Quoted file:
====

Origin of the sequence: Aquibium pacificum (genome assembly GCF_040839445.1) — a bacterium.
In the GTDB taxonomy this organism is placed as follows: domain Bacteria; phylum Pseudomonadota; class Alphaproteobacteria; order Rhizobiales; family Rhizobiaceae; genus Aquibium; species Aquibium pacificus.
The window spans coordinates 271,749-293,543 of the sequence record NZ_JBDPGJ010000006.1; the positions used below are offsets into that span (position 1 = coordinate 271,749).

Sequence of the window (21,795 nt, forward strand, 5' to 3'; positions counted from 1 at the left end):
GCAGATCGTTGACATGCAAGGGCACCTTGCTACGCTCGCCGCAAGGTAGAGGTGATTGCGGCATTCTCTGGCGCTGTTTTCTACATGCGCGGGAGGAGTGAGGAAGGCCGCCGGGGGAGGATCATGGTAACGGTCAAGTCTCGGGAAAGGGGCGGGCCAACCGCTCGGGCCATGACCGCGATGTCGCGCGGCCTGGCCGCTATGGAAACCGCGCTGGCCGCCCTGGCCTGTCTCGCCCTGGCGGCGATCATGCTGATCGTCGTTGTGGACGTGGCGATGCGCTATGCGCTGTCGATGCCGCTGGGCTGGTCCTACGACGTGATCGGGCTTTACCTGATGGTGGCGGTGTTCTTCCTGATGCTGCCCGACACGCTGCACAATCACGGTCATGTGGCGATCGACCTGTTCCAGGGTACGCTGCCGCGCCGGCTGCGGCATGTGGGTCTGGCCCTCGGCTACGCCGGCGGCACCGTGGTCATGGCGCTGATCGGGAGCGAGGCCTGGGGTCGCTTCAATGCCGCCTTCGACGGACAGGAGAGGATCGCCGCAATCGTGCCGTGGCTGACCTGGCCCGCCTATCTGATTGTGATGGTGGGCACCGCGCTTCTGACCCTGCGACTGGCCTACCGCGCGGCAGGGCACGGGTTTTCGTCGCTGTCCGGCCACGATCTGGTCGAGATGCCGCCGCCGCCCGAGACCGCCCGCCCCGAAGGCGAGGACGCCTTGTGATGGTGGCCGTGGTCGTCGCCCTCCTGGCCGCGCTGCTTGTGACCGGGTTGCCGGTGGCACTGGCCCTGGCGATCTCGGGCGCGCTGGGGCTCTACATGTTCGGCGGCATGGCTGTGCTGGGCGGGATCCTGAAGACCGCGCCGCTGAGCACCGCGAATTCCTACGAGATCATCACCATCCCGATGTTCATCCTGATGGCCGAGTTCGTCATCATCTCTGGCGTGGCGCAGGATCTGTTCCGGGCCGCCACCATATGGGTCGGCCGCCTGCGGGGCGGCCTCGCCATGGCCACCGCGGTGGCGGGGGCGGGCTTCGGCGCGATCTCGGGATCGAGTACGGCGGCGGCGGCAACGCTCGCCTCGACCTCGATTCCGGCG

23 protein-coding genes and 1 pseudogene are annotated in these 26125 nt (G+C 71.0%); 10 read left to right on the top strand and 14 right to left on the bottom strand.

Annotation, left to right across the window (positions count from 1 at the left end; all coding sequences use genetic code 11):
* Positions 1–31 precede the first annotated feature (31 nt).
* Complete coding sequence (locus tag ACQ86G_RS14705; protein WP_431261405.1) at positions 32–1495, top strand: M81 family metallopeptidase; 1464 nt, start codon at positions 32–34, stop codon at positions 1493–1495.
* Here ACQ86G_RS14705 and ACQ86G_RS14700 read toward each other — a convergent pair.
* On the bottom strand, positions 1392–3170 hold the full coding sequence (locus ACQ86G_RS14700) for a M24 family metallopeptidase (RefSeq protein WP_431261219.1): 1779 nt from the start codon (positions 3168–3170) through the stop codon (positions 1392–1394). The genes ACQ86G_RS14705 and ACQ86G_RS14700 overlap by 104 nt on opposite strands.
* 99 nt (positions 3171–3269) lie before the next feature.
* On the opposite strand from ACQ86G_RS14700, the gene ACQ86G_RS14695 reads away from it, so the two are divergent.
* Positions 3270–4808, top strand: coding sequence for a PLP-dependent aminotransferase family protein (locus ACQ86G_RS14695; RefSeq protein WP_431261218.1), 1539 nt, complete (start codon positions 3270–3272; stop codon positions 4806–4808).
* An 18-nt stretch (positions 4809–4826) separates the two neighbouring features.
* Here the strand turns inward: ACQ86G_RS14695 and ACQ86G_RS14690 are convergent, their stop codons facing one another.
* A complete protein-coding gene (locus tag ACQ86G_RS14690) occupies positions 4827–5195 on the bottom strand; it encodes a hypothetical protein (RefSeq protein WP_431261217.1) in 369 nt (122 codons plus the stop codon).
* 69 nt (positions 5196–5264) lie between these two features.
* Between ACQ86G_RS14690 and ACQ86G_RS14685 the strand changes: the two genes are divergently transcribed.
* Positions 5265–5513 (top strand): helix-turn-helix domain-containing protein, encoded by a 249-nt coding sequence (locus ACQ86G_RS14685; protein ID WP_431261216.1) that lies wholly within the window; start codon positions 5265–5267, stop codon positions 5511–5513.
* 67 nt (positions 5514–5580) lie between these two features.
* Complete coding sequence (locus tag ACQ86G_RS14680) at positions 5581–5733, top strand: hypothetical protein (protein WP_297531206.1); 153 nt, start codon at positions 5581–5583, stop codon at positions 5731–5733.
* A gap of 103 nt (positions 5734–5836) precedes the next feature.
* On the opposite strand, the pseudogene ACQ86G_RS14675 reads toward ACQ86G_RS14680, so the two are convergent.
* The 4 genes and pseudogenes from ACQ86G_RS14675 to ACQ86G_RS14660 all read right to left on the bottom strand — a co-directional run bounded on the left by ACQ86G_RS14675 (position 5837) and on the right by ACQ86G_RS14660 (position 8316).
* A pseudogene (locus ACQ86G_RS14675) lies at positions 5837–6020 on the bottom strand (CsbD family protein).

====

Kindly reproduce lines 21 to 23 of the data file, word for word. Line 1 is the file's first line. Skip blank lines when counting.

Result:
* 67 nt (positions 5514–5580) lie between these two features.
* Complete coding sequence (locus tag ACQ86G_RS14680) at positions 5581–5733, top strand: hypothetical protein (protein WP_297531206.1); 153 nt, start codon at positions 5581–5583, stop codon at positions 5731–5733.
* A gap of 103 nt (positions 5734–5836) precedes the next feature.